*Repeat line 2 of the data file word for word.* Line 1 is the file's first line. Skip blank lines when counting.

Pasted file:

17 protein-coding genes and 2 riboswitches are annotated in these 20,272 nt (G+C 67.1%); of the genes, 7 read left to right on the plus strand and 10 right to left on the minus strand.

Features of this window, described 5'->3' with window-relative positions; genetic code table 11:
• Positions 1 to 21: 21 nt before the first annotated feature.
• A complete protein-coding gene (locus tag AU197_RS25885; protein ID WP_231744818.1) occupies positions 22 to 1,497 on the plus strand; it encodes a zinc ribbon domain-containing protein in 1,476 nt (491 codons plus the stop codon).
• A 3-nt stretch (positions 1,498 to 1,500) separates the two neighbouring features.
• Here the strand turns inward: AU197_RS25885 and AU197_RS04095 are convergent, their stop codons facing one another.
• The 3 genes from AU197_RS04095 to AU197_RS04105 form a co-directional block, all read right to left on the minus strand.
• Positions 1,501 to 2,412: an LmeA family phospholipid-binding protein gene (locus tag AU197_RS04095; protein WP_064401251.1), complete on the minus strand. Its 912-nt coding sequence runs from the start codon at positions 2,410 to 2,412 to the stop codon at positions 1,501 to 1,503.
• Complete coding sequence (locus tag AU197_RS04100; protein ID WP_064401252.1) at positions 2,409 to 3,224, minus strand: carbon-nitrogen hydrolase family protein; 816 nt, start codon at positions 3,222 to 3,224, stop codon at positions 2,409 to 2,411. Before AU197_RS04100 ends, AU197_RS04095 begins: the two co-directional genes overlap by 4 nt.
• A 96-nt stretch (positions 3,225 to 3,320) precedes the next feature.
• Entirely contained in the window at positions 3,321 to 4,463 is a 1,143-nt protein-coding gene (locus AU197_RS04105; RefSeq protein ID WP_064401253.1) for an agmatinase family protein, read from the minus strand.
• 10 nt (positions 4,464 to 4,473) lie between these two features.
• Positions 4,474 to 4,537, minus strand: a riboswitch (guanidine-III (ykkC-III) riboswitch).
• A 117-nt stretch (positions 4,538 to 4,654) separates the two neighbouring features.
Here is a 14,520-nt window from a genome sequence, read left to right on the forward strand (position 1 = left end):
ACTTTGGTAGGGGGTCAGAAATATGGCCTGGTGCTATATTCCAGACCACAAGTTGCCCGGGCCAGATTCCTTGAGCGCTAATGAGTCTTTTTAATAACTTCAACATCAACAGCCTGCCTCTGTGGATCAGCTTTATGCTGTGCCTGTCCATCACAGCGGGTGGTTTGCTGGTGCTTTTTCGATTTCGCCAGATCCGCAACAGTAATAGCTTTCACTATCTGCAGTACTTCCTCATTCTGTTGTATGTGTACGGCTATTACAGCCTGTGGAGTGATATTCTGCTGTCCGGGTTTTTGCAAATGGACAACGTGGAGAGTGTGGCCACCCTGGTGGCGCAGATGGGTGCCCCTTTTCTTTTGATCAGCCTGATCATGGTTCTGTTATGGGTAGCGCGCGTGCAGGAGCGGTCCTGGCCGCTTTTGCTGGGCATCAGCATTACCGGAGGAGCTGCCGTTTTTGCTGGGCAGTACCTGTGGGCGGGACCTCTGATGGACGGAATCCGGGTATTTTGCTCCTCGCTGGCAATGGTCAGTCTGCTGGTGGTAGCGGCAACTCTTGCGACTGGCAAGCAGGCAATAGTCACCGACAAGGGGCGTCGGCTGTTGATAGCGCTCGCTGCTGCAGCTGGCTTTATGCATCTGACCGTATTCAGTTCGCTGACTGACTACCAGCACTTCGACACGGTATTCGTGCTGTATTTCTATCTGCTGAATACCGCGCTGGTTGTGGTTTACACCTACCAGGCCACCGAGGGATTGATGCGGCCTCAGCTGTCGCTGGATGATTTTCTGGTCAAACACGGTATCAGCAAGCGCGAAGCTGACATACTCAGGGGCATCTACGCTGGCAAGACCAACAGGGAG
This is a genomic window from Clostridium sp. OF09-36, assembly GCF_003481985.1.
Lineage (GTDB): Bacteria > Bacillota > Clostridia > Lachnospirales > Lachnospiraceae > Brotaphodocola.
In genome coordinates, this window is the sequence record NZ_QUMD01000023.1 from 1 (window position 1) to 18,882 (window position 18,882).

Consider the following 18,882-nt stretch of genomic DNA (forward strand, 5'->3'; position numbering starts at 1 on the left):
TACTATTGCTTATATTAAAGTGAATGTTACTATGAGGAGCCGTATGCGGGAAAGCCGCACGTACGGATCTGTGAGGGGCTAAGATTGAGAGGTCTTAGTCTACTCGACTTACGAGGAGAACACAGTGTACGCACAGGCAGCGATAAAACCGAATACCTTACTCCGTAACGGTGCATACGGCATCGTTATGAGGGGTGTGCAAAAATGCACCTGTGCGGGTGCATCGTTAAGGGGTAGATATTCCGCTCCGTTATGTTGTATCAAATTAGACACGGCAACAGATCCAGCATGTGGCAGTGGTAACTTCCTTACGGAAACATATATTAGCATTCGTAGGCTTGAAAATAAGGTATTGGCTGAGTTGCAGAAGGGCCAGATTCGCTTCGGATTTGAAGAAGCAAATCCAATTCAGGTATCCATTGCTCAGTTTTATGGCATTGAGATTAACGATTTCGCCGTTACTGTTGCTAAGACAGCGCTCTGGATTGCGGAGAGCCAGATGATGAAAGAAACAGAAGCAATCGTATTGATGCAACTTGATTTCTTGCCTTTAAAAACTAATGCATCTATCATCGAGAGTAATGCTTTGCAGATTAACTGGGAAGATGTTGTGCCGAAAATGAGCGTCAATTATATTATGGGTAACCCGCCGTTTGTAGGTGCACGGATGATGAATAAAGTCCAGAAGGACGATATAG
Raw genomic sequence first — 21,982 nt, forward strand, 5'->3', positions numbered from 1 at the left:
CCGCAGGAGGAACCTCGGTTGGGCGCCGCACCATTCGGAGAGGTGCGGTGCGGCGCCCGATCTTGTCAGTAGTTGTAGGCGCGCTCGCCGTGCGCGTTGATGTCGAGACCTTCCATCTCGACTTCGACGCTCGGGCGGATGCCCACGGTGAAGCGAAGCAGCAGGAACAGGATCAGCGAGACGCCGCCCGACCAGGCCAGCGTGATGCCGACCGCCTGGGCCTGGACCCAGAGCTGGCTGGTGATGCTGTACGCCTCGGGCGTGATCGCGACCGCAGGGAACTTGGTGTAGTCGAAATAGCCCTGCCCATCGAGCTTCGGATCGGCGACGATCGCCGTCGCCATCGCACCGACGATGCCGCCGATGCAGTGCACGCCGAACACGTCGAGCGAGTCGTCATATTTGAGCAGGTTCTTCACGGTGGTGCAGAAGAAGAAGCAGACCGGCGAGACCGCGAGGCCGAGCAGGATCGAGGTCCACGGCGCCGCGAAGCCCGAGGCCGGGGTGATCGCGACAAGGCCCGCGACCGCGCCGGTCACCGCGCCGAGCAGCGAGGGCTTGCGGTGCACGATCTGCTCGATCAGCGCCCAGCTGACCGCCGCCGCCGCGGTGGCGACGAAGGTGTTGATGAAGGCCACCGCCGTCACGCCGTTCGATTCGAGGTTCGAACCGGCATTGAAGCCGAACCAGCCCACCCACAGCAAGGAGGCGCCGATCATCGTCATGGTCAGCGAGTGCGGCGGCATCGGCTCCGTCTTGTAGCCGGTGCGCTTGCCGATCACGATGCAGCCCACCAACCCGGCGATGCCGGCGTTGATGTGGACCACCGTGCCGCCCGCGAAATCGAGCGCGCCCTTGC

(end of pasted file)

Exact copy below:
Features of this window, described 5'->3' with window-relative positions; genetic code table 11: